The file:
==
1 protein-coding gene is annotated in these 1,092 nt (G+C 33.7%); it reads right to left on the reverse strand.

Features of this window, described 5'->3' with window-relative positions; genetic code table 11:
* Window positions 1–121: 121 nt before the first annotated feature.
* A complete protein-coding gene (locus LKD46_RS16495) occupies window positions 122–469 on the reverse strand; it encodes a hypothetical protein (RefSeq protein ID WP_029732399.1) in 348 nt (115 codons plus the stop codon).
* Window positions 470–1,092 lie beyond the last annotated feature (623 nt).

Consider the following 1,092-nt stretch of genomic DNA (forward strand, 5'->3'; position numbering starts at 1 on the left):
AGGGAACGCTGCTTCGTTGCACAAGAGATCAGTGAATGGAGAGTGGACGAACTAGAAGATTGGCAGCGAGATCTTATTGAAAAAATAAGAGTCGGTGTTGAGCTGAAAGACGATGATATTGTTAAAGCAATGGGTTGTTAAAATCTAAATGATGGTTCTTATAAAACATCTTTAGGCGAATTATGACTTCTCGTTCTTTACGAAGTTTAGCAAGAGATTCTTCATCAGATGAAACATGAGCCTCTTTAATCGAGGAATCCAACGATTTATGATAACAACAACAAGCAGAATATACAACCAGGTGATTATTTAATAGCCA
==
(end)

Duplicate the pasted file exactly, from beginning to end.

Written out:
1 protein-coding gene is annotated in these 1,092 nt (G+C 33.7%); it reads right to left on the reverse strand.

Features of this window, described 5'->3' with window-relative positions; genetic code table 11:
* Window positions 1–121: 121 nt before the first annotated feature.
* A complete protein-coding gene (locus LKD46_RS16495) occupies window positions 122–469 on the reverse strand; it encodes a hypothetical protein (RefSeq protein ID WP_029732399.1) in 348 nt (115 codons plus the stop codon).
* Window positions 470–1,092 lie beyond the last annotated feature (623 nt).

Consider the following 1,092-nt stretch of genomic DNA (forward strand, 5'->3'; position numbering starts at 1 on the left):
AGGGAACGCTGCTTCGTTGCACAAGAGATCAGTGAATGGAGAGTGGACGAACTAGAAGATTGGCAGCGAGATCTTATTGAAAAAATAAGAGTCGGTGTTGAGCTGAAAGACGATGATATTGTTAAAGCAATGGGTTGTTAAAATCTAAATGATGGTTCTTATAAAACATCTTTAGGCGAATTATGACTTCTCGTTCTTTACGAAGTTTAGCAAGAGATTCTTCATCAGATGAAACATGAGCCTCTTTAATCGAGGAATCCAACGATTTATGATAACAACAACAAGCAGAATATACAACCAGGTGATTATTTAATAGCCA